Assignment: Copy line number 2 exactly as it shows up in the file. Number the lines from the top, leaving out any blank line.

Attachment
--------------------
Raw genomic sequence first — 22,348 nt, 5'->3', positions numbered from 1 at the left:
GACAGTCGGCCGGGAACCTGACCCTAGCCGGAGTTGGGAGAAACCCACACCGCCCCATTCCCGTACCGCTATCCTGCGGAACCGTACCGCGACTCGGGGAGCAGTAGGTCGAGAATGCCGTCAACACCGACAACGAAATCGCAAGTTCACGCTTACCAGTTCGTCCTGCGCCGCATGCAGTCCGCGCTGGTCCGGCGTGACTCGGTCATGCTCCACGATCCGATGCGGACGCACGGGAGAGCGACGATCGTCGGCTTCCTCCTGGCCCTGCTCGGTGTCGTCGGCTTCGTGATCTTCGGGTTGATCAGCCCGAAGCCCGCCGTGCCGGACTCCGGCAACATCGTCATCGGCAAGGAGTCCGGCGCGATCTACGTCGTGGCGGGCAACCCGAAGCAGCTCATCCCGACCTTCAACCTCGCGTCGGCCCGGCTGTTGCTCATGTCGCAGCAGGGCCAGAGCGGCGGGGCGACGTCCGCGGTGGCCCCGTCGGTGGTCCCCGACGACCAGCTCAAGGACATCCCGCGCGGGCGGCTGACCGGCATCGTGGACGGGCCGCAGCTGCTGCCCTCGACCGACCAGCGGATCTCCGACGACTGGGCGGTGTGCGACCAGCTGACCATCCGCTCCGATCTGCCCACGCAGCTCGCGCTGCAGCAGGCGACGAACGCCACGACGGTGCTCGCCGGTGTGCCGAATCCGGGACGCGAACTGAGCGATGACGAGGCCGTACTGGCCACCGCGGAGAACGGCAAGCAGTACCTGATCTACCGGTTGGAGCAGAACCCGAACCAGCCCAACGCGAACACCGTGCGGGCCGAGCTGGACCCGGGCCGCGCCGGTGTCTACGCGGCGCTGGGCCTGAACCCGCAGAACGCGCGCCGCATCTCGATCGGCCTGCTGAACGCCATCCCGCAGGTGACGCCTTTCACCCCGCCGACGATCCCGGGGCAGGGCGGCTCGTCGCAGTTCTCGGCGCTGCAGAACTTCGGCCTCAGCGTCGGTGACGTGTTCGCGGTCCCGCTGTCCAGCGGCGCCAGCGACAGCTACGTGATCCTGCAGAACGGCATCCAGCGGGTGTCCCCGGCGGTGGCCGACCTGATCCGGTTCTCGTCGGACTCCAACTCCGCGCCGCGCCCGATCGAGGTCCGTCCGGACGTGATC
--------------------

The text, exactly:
GACAGTCGGCCGGGAACCTGACCCTAGCCGGAGTTGGGAGAAACCCACACCGCCCCATTCCCGTACCGCTATCCTGCGGAACCGTACCGCGACTCGGGGAGCAGTAGGTCGAGAATGCCGTCAACACCGACAACGAAATCGCAAGTTCACGCTTACCAGTTCGTCCTGCGCCGCATGCAGTCCGCGCTGGTCCGGCGTGACTCGGTCATGCTCCACGATCCGATGCGGACGCACGGGAGAGCGACGATCGTCGGCTTCCTCCTGGCCCTGCTCGGTGTCGTCGGCTTCGTGATCTTCGGGTTGATCAGCCCGAAGCCCGCCGTGCCGGACTCCGGCAACATCGTCATCGGCAAGGAGTCCGGCGCGATCTACGTCGTGGCGGGCAACCCGAAGCAGCTCATCCCGACCTTCAACCTCGCGTCGGCCCGGCTGTTGCTCATGTCGCAGCAGGGCCAGAGCGGCGGGGCGACGTCCGCGGTGGCCCCGTCGGTGGTCCCCGACGACCAGCTCAAGGACATCCCGCGCGGGCGGCTGACCGGCATCGTGGACGGGCCGCAGCTGCTGCCCTCGACCGACCAGCGGATCTCCGACGACTGGGCGGTGTGCGACCAGCTGACCATCCGCTCCGATCTGCCCACGCAGCTCGCGCTGCAGCAGGCGACGAACGCCACGACGGTGCTCGCCGGTGTGCCGAATCCGGGACGCGAACTGAGCGATGACGAGGCCGTACTGGCCACCGCGGAGAACGGCAAGCAGTACCTGATCTACCGGTTGGAGCAGAACCCGAACCAGCCCAACGCGAACACCGTGCGGGCCGAGCTGGACCCGGGCCGCGCCGGTGTCTACGCGGCGCTGGGCCTGAACCCGCAGAACGCGCGCCGCATCTCGATCGGCCTGCTGAACGCCATCCCGCAGGTGACGCCTTTCACCCCGCCGACGATCCCGGGGCAGGGCGGCTCGTCGCAGTTCTCGGCGCTGCAGAACTTCGGCCTCAGCGTCGGTGACGTGTTCGCGGTCCCGCTGTCCAGCGGCGCCAGCGACAGCTACGTGATCCTGCAGAACGGCATCCAGCGGGTGTCCCCGGCGGTGGCCGACCTGATCCGGTTCTCGTCGGACTCCAACTCCGCGCCGCGCCCGATCGAGGTCCGTCCGGACGTGATC